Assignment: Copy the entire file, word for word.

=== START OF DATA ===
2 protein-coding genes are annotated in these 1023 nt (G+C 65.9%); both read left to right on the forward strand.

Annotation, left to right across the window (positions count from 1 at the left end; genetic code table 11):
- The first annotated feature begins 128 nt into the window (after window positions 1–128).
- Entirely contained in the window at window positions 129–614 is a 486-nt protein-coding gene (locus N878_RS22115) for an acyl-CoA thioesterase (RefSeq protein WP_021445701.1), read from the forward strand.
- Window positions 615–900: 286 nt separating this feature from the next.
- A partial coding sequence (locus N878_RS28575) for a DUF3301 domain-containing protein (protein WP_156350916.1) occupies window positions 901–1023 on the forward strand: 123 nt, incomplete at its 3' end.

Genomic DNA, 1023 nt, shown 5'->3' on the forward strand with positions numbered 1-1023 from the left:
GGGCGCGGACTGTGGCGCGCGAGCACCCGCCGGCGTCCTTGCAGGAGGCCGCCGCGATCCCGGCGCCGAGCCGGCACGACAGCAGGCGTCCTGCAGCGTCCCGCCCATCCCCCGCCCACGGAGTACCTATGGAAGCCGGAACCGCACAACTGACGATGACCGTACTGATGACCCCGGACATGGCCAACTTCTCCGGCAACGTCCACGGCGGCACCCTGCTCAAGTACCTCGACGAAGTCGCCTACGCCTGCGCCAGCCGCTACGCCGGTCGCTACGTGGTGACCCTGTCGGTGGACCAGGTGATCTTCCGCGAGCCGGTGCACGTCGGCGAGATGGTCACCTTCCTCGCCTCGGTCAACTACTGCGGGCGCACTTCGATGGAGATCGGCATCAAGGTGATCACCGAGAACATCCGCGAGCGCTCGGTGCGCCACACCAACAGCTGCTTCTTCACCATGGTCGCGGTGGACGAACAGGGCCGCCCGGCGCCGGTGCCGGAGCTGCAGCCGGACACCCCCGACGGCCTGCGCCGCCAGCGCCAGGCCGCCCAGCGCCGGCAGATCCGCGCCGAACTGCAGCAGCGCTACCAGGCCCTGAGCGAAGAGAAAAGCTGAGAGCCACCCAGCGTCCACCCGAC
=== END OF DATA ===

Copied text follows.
2 protein-coding genes are annotated in these 1023 nt (G+C 65.9%); both read left to right on the forward strand.

Annotation, left to right across the window (positions count from 1 at the left end; genetic code table 11):
- The first annotated feature begins 128 nt into the window (after window positions 1–128).
- Entirely contained in the window at window positions 129–614 is a 486-nt protein-coding gene (locus N878_RS22115) for an acyl-CoA thioesterase (RefSeq protein WP_021445701.1), read from the forward strand.
- Window positions 615–900: 286 nt separating this feature from the next.
- A partial coding sequence (locus N878_RS28575) for a DUF3301 domain-containing protein (protein WP_156350916.1) occupies window positions 901–1023 on the forward strand: 123 nt, incomplete at its 3' end.

Genomic DNA, 1023 nt, shown 5'->3' on the forward strand with positions numbered 1-1023 from the left:
GGGCGCGGACTGTGGCGCGCGAGCACCCGCCGGCGTCCTTGCAGGAGGCCGCCGCGATCCCGGCGCCGAGCCGGCACGACAGCAGGCGTCCTGCAGCGTCCCGCCCATCCCCCGCCCACGGAGTACCTATGGAAGCCGGAACCGCACAACTGACGATGACCGTACTGATGACCCCGGACATGGCCAACTTCTCCGGCAACGTCCACGGCGGCACCCTGCTCAAGTACCTCGACGAAGTCGCCTACGCCTGCGCCAGCCGCTACGCCGGTCGCTACGTGGTGACCCTGTCGGTGGACCAGGTGATCTTCCGCGAGCCGGTGCACGTCGGCGAGATGGTCACCTTCCTCGCCTCGGTCAACTACTGCGGGCGCACTTCGATGGAGATCGGCATCAAGGTGATCACCGAGAACATCCGCGAGCGCTCGGTGCGCCACACCAACAGCTGCTTCTTCACCATGGTCGCGGTGGACGAACAGGGCCGCCCGGCGCCGGTGCCGGAGCTGCAGCCGGACACCCCCGACGGCCTGCGCCGCCAGCGCCAGGCCGCCCAGCGCCGGCAGATCCGCGCCGAACTGCAGCAGCGCTACCAGGCCCTGAGCGAAGAGAAAAGCTGAGAGCCACCCAGCGTCCACCCGAC